Under my bare foot stands a treasured copper bowl. Inside is a salmon roe pastry, lovingly fashioned by my mother from family recipes. Meanwhile, the welcome heat of the oven is brewing on my stovetop, a blessed relief from the vast winter. I’m no chef, but I do have a few canapes for my business lunch, and thanks to a few handy improvisations, my lunch will start running a few minutes early.
Meanwhile, a familiar caw from my parrot is issuing orders, hungry, from far away in a distant jungle. I do not recognize the small bird, and don’t know where it’s from, nor do I have the slightest idea what it could possibly want from me.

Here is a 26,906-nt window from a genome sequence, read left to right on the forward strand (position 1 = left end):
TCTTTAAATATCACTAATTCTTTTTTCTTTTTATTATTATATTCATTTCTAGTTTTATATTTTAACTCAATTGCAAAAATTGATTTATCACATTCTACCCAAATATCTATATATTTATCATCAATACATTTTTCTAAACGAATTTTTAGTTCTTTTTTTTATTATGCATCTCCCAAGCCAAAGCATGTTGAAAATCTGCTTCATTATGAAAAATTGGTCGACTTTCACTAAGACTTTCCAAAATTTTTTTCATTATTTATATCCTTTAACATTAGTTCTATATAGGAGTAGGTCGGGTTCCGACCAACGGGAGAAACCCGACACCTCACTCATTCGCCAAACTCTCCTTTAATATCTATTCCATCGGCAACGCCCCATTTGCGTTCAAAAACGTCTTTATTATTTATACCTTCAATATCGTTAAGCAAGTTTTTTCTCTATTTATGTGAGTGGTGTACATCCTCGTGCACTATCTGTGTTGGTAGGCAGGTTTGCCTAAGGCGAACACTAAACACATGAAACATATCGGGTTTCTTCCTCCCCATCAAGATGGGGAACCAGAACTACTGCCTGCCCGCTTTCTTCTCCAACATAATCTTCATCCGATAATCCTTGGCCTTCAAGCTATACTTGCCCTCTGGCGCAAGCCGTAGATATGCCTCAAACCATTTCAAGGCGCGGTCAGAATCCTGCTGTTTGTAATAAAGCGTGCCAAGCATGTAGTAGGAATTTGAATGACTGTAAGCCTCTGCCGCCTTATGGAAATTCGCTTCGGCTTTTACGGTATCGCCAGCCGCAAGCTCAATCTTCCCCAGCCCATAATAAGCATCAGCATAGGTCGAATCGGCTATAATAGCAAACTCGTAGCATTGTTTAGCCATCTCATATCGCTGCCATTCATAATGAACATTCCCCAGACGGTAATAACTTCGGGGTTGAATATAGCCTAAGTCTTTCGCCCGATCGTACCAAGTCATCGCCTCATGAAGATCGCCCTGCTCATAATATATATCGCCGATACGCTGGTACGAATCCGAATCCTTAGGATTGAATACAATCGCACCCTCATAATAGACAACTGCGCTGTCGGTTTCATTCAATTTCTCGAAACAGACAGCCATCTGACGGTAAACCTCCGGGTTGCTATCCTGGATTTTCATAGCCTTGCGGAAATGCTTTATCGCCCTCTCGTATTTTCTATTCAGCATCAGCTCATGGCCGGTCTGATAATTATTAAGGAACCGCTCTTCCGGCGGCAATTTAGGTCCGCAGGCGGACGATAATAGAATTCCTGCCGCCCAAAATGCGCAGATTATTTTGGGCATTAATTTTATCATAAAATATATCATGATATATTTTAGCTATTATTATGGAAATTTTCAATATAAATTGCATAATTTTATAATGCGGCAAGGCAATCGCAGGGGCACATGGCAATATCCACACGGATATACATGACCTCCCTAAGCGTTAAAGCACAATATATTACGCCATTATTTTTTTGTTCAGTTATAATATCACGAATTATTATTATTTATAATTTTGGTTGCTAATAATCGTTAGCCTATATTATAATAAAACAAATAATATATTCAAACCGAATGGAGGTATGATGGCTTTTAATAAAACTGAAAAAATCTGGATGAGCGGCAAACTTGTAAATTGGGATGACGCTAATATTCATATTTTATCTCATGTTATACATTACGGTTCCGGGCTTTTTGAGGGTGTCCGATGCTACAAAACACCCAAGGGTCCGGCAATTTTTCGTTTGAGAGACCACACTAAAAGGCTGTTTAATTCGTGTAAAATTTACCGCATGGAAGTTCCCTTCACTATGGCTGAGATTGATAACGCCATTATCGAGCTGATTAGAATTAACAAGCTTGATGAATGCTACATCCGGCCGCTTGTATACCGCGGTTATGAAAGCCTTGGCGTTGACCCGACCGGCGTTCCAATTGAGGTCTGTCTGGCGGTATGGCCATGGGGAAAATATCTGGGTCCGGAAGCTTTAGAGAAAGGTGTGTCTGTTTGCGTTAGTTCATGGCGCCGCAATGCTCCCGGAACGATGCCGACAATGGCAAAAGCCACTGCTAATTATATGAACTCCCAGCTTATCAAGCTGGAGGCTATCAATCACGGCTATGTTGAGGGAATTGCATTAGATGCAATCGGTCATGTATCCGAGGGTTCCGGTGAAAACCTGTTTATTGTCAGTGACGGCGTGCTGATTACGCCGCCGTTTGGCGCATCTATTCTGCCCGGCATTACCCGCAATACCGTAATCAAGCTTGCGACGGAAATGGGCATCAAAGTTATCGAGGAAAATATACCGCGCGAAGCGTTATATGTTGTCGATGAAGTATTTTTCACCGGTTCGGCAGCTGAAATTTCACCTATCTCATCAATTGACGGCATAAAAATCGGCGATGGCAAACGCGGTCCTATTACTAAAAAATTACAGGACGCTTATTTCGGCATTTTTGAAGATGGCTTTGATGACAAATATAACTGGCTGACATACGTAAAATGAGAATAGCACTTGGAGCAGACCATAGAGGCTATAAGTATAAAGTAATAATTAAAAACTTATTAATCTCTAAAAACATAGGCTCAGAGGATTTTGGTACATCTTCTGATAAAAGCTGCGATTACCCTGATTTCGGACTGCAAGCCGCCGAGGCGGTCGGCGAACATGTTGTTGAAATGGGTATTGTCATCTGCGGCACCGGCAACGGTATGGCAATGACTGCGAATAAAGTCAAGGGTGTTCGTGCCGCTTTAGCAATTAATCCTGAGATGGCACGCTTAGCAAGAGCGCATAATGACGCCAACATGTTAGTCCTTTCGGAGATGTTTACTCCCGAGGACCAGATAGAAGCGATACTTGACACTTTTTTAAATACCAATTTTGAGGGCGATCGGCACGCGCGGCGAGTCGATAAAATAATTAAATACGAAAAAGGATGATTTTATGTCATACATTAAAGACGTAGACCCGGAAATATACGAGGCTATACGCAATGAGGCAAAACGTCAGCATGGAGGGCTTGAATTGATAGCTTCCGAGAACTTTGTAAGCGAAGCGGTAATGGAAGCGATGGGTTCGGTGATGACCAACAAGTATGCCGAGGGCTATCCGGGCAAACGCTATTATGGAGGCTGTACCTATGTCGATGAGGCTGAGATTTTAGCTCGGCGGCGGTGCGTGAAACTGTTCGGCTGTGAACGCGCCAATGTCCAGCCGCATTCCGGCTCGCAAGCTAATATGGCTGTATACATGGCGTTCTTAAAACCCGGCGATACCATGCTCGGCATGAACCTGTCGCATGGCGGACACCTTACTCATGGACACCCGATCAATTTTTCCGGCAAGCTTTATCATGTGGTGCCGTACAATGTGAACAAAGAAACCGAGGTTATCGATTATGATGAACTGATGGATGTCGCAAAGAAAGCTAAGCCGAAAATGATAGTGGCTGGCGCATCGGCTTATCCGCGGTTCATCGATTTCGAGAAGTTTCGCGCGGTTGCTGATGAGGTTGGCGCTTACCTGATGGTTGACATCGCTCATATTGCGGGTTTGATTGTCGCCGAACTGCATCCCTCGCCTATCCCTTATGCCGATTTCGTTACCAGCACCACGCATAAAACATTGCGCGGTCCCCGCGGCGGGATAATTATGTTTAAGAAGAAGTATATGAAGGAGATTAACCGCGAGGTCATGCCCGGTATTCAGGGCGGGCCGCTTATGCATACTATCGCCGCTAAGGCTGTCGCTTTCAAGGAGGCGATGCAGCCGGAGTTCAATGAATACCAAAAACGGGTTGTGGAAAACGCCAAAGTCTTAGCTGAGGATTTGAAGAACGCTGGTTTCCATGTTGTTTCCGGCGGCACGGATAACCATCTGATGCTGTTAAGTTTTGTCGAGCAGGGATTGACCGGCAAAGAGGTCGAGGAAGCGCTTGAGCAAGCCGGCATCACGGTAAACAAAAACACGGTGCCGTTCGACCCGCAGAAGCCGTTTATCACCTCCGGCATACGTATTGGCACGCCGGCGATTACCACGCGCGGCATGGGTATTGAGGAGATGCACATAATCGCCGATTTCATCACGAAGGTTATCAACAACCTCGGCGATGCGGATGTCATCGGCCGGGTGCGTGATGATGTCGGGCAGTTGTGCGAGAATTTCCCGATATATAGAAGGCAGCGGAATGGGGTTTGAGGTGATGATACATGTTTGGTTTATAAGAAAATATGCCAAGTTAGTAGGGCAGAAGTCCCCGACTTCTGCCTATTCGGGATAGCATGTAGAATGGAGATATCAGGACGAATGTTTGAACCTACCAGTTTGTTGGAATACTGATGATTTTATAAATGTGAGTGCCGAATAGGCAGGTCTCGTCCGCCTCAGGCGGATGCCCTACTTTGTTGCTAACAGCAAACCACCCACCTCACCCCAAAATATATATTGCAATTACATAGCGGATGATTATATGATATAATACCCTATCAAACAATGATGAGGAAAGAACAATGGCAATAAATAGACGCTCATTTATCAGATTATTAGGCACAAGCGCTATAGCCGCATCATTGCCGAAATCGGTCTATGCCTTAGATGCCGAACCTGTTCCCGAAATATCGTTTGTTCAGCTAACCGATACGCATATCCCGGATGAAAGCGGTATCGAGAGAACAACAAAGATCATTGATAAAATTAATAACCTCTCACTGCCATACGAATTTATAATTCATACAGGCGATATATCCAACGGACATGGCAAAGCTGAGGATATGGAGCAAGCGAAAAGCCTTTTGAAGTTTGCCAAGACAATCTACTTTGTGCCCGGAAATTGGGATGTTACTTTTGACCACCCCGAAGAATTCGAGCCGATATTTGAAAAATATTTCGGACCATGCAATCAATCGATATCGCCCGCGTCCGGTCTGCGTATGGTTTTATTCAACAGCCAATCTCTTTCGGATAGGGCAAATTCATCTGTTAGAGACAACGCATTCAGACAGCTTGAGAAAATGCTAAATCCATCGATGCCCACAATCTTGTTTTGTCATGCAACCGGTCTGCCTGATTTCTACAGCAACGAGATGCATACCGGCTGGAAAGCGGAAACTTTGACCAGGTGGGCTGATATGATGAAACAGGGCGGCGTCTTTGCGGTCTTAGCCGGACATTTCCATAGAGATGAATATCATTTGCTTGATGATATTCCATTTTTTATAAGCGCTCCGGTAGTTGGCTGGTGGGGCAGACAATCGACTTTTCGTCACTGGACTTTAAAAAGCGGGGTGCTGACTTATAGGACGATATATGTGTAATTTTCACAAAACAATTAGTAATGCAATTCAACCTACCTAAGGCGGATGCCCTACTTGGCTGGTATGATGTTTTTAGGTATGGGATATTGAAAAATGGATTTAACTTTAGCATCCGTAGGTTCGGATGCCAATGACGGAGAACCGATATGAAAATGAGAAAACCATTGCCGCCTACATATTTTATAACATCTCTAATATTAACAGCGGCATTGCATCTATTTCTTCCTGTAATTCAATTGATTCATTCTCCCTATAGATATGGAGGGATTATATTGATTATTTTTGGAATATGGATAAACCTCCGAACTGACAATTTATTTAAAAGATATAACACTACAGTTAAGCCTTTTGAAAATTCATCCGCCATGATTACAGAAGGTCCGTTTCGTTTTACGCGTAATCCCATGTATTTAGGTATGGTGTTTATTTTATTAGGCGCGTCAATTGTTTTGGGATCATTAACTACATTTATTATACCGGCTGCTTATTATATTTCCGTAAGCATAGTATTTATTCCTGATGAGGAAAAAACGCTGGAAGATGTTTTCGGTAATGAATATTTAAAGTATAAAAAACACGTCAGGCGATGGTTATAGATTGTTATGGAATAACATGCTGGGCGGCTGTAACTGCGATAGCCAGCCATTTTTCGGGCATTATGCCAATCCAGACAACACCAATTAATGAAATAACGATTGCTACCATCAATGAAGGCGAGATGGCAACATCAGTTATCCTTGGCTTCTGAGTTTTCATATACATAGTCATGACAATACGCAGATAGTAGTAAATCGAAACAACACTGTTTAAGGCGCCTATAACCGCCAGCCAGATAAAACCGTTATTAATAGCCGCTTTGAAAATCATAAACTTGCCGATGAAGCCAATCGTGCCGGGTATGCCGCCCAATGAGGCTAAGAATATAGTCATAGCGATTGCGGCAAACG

I was taught not to express any of these ideas, and if I had, I would not be telling you the story of my life and career to two young women, colleagues, who are thinking about becoming young women. They are curious. There are dozens of ways to feed a craving without demonstrating any means of sending it forward, but they are wondering, and will wonder, where to turn next. And I am sharing with them an exercise.
I am creating the challenges from scratch, how to think about my life and work as I imagined them when I was much younger and maybe even more clueless about what I wanted. By working with them, I see what still needs work, and I also discover what doesn’t. I can’t promise them anything, but I can make it easy. There is so much at stake. I want them to turn a challenge into a moment of making a shift in behavior, and maybe toward becoming the leader they want to be.
Adapted from Lynn Brenner, introvert by choice: Candid Little Conversations with Women, $22.